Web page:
Anglicans Are Testing the Limits of TraditionDoes the Church teach that something is morally wrong because it is in fact wrong, or is something wrong because the Church says so?
An important conference concluded in Ottawa on September 1st that might reconfigure the shape of the Anglican Church in Canada. Though closed to the media, it is no secret that the 700 gathered delegates asked whether they have a future in a communion which shares less and less in common. The participants in the Anglican "Essentials" conference believe that in choosing to bless homosexual relationships, their Church has abandoned the ancient faith.
Tradition … is the wisdom of centuries of saints, received and applied to the new things of today.
Canadian Anglicans are wrestling with competing ideas of morality, authority and tradition. The issues engaged are of interest far beyond the Anglican Church.
"Essentials" is a movement of Canadian Anglicans whose declared "vision is to be the theological and spiritual rallying point for historic Christian orthodoxy in the Anglican Church of Canada." The members of Essentials believe that the Anglican general synod's decision in June to affirm "the integrity and sanctity of committed adult same-sex relationships" does not square with historic Christian orthodoxy.
On this there can be little dispute. Teaching that what was heretofore considered a serious sin is now something holy, is a reversal, plain and simple—something which is conceded even by supporters of the change.
Can a Church do that? It depends on how morality is understood. Does the Church teach that something is morally wrong because it is in fact wrong, or is something wrong because the Church says so? Doctrinal innovators would argue the latter, the Essentials group would argue the former. The division goes to the heart of what a Church is. Is it a body of believers who seek to give witness to the truth, or is it a body of like-minded members who organize themselves in pursuit of shared goals?
Again, the Essentials group would opt for the former.
That position is articulated often by Catholics when faced with demands that the moral teaching on this or that issue be reversed. The Church often responds that it has the authority to teach, but it does not have the authority to teach whatever it likes. That teaching authority applies, but does not create, the moral law. It is reported that during the Second Vatican Council, Pope Paul VI proposed that the section on the papal office should say that the pope is accountable to no one—highlighting his supreme governance. That formulation was rejected because while the pope has no earthly superiors, he is in fact accountable to the truth, the Scriptures, the Christian tradition and the witness of the saints and martyrs.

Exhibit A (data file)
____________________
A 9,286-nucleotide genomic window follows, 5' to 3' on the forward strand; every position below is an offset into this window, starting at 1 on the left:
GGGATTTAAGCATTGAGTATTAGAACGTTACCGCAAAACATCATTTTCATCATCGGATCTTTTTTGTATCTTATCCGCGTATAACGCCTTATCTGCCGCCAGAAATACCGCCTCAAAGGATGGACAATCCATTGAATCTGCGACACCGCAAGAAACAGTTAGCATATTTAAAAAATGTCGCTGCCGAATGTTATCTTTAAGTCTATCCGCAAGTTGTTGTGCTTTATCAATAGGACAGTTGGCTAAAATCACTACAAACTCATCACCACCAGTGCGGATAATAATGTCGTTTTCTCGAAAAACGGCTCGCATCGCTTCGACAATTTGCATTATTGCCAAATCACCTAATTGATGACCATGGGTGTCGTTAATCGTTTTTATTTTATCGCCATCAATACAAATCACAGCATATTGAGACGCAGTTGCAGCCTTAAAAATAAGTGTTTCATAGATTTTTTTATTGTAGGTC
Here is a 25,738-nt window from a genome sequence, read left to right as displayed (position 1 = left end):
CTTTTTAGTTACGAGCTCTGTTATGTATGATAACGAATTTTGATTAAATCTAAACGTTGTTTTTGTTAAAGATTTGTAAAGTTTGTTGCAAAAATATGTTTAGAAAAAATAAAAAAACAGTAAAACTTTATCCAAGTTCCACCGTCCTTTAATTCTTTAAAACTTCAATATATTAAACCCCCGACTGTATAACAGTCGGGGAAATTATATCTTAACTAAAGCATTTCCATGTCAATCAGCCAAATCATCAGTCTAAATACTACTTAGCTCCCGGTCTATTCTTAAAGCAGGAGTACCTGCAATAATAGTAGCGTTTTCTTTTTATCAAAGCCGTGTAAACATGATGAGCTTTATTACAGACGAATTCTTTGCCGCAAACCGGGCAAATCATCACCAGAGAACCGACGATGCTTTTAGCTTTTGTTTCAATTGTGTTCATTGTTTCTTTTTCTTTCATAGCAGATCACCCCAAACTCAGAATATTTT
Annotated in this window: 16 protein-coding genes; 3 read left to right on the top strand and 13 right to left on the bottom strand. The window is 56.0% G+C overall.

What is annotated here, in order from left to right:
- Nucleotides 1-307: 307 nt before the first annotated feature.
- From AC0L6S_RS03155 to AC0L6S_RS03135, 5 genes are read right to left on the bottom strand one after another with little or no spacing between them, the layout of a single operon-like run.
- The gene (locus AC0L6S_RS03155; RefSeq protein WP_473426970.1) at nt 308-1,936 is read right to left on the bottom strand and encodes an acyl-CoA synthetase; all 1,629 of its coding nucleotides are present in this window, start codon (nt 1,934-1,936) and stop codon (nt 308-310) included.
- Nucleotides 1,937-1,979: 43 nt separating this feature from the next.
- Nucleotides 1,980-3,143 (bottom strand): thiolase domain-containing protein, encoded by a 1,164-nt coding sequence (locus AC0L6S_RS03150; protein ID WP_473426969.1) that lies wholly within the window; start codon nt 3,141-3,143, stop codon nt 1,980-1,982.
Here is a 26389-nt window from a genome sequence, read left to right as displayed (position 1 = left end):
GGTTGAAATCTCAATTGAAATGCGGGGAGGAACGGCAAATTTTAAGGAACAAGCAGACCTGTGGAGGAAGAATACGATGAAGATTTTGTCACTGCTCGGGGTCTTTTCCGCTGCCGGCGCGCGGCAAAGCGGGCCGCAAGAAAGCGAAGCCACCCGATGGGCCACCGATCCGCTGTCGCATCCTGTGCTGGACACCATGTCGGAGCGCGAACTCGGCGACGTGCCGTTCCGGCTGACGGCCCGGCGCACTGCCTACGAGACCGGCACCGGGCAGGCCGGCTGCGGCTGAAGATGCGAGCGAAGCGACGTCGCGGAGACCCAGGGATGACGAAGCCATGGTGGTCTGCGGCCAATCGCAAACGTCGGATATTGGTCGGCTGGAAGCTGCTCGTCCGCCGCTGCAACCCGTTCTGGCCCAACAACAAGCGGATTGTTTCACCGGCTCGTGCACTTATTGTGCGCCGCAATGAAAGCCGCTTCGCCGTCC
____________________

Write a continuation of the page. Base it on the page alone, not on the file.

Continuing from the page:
It is ironic that in the current Anglican disputes, the general synod takes a view of authority that is much farther reaching. The Anglican synod acts as a body which is the master of truth, Scripture and tradition, able to reject or amend it as it wishes. The more modest approach to authority advocated by the Essentials group—or the Catholic Church for that matter—places today's authority in the context of a tradition which develops over time, but never repudiates itself.
Tradition, according to Christian orthodoxy, is not an artificial constraint from the past. Rather it is the wisdom of centuries of saints, received and applied to the new things of today. Tradition is supposed to be a humbling force, checking the temptation to impose recent innovations or contemporary fashions on the faith of the ages. It requires a measure of historical arrogance to assume that late-20th century preoccupations ought to be normative for a tradition that has endured for two millennia.
Delegates at the Anglican Essentials conference contend that the Anglican leadership in Canada has placed itself outside of that tradition. The leadership understands itself to have changed the tradition, according to its own authority.
Are there limits to how far that tradition can be changed before it will break? The Anglican Church has always cultivated a certain sensibility, rather than defined itself wholly in doctrinal terms. Part of that sensibility has produced the justly celebrated liturgical and biblical texts that have elevated and ennobled the English language. Another part of that sensibility was a willingness to remain in communion with each other, leaving ambiguous points of doctrinal disagreement if necessary. But it is difficult to maintain that communion when parties disagree whether one and the same thing is to be considered sinful or holy.
On the question of Anglicanism, I have to admit my bias. While the sundering of England from Rome by Henry VIII was a tragic wounding of the Church to be deeply regretted, Anglicanism went on to become a harbour of fine liturgy, cultural gentility and a certain conviviality.
It is to be lamented that we are in danger of losing that.
Father Raymond J. de Souza is chaplain of Newman House, the Roman Catholic chaplaincy at Queen's University in Kingston.
Originally published in the National Post, September 1, 1004.
Used with permission of the author. Copyright © 2004 Christianity.ca.